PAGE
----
Australia’s biggest electricity generation company has announced it is to end the use of coal power by 2035.
AGL said it plans to reduce greenhouse gas emissions from 40 million tonnes to Net Zero by that date as its interim CEO describing the company’s plans as “a major step forward in Australia’s decarbonisation”.
Under the plan AGL will complete its exit from coal-fired generation by the end of 2035 and announced a targeted earlier closure date of its Loy Yang A Power Station, which will cease operation up to 10 years earlier than its previous target. The company said it has recognised a non-cash impairment charge of approximately $700m million (after tax), over the decision to close the planet earlier than projected.
The company said it will progressively decarbonise its asset portfolio with new renewable and firming capacity, with an ambition to supply its customer demand with up to 12 GW of new generation and firming capacity, requiring a total investment of up to AUS$20 billion, in place before 2036.
AGL chair, Patricia McKenzie, said: “We have set a new direction for AGL. Our decarbonisation and energy investment strategy sets a clear pathway for the company’s future and its leading role in Australia’s energy transition.
“We have listened to our stakeholders – in particular, our shareholders, as well as government and energy regulatory authorities. Their views were an important consideration as we reviewed the company’s strategic direction after withdrawing the demerger proposal.”
“This represents one of the most significant decarbonisation initiatives in Australia,” she added. “It supports the transition to a lower carbon world aligned with the Paris Agreement goals. AGL will be Net Zero for operated Scope 1 and Scope 2 emissions following the closure of all AGL’s coal-fired power stations.”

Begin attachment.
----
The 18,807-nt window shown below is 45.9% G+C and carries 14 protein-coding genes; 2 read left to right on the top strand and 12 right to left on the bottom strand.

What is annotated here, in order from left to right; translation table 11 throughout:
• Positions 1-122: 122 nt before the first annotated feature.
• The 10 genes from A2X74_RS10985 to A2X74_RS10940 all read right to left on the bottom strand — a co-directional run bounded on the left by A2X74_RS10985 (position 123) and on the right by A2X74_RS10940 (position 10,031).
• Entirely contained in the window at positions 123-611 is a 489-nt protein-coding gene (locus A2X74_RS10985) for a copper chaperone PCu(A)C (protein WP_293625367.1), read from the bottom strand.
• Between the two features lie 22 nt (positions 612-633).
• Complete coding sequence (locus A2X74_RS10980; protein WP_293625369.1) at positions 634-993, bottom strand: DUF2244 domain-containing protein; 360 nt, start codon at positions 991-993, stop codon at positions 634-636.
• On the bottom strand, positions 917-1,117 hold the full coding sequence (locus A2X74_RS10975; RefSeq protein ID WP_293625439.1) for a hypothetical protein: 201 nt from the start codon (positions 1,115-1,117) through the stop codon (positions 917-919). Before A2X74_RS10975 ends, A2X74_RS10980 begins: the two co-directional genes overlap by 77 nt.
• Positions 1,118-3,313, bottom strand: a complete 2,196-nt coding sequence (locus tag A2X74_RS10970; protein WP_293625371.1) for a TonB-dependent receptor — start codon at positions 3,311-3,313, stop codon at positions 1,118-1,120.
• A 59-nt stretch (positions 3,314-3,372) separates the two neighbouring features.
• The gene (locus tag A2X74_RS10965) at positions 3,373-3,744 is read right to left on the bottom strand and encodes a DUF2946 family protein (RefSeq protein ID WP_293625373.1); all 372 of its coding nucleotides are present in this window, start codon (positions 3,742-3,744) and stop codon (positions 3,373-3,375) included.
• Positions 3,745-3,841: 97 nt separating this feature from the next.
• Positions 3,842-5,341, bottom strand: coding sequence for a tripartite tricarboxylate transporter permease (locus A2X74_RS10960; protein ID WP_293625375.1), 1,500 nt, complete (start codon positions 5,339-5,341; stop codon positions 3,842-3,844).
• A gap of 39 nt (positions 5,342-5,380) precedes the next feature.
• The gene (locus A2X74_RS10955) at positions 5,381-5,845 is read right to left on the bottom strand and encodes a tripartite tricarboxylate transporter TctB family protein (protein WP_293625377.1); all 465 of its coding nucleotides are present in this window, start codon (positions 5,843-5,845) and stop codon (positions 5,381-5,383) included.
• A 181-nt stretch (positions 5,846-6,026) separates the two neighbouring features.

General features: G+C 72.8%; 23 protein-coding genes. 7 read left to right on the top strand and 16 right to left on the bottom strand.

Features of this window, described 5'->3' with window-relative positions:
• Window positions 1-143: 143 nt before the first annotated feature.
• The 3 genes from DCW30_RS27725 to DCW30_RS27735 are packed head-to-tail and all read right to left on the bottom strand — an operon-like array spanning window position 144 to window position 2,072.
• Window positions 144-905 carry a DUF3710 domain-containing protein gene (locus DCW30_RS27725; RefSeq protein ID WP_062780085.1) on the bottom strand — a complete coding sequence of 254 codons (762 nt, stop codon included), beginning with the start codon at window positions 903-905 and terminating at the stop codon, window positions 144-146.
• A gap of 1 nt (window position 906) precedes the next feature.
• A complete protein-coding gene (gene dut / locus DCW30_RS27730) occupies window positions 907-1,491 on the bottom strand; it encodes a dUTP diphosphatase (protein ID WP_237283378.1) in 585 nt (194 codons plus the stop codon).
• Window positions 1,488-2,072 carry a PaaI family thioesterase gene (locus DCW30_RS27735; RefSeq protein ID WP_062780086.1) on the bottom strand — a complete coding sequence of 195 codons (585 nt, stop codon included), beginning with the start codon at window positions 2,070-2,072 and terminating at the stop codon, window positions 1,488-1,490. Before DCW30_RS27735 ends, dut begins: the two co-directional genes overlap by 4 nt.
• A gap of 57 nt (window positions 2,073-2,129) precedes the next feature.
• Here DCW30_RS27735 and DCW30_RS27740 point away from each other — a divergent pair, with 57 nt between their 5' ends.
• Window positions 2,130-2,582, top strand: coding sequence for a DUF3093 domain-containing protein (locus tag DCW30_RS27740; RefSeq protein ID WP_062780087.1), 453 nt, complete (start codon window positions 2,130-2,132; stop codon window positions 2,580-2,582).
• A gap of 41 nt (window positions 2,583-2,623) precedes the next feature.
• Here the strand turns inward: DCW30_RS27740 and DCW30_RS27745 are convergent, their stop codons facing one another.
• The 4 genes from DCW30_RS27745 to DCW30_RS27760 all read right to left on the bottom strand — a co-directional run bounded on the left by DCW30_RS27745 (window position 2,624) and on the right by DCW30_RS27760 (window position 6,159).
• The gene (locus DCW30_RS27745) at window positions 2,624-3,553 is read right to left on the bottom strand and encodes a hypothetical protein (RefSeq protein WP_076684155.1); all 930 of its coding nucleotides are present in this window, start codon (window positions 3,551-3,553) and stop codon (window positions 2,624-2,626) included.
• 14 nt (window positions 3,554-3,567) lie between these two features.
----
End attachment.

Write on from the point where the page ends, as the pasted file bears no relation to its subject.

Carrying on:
The company’s incoming interim CEO, Damien Nicks added: “AGL’s targeted accelerated closure of Loy Yang A power station by the end of FY35 represents a major step forward in Australia’s decarbonisation journey, supporting the transition to a lower carbon world aligned with the Paris Agreement goals.
“The targeted earlier closure of Loy Yang A Power Station will avoid up to 200 million tonnes of greenhouse gases being emitted compared to the previous Loy Yang A Power Station closure date”
He added: “With the closures of Bayswater and Loy Yang A, we have also announced an ambition to meet projected customer energy demand with up to 12 GW of new firming and renewable assets before 2036. AGL’s future portfolio will be ‘demand driven’, meaning we will focus on capacity that responds to what our customers need – with the majority of new supply anticipated to be from wind and storage, including batteries.
“As part of this ambition, we’ve set an interim target of 5 GW of new renewables and firming in place by 2030, expanding upon our 3.2 GW5 pipeline of high-quality projects to meet our growth ambitions. We will also continue our plans to leverage our existing sites to create low emissions integrated industrial Energy Hubs.”
“AGL’s growth ambition will require significant capital investment, estimated to be up to $20 billion which will be delivered in the 12 year lead up to our targeted exit from coal-fired generation. This represents a clear long-term investment opportunity for AGL and its shareholders to deliver on its growth ambition. AGL will evaluate various sources of funding, which includes a mix of AGL’s own balance sheet, entering into offtakes, or through partnerships utilising third party capital.”
“We believe that our ambitions to decarbonise and build a low-carbon portfolio represent an attractive opportunity to participate in Australia’s energy transition and will ultimately provide access to a wider pool of capital sources.”
He added: “This is an ambitious strategy that we will aim to deliver through the 12-year period to the targeted closure of our coal-fired generators. We will work with our stakeholders to make sure this change is responsible, that our customers’ energy needs are met and that our workforce and communities are supported through this change.”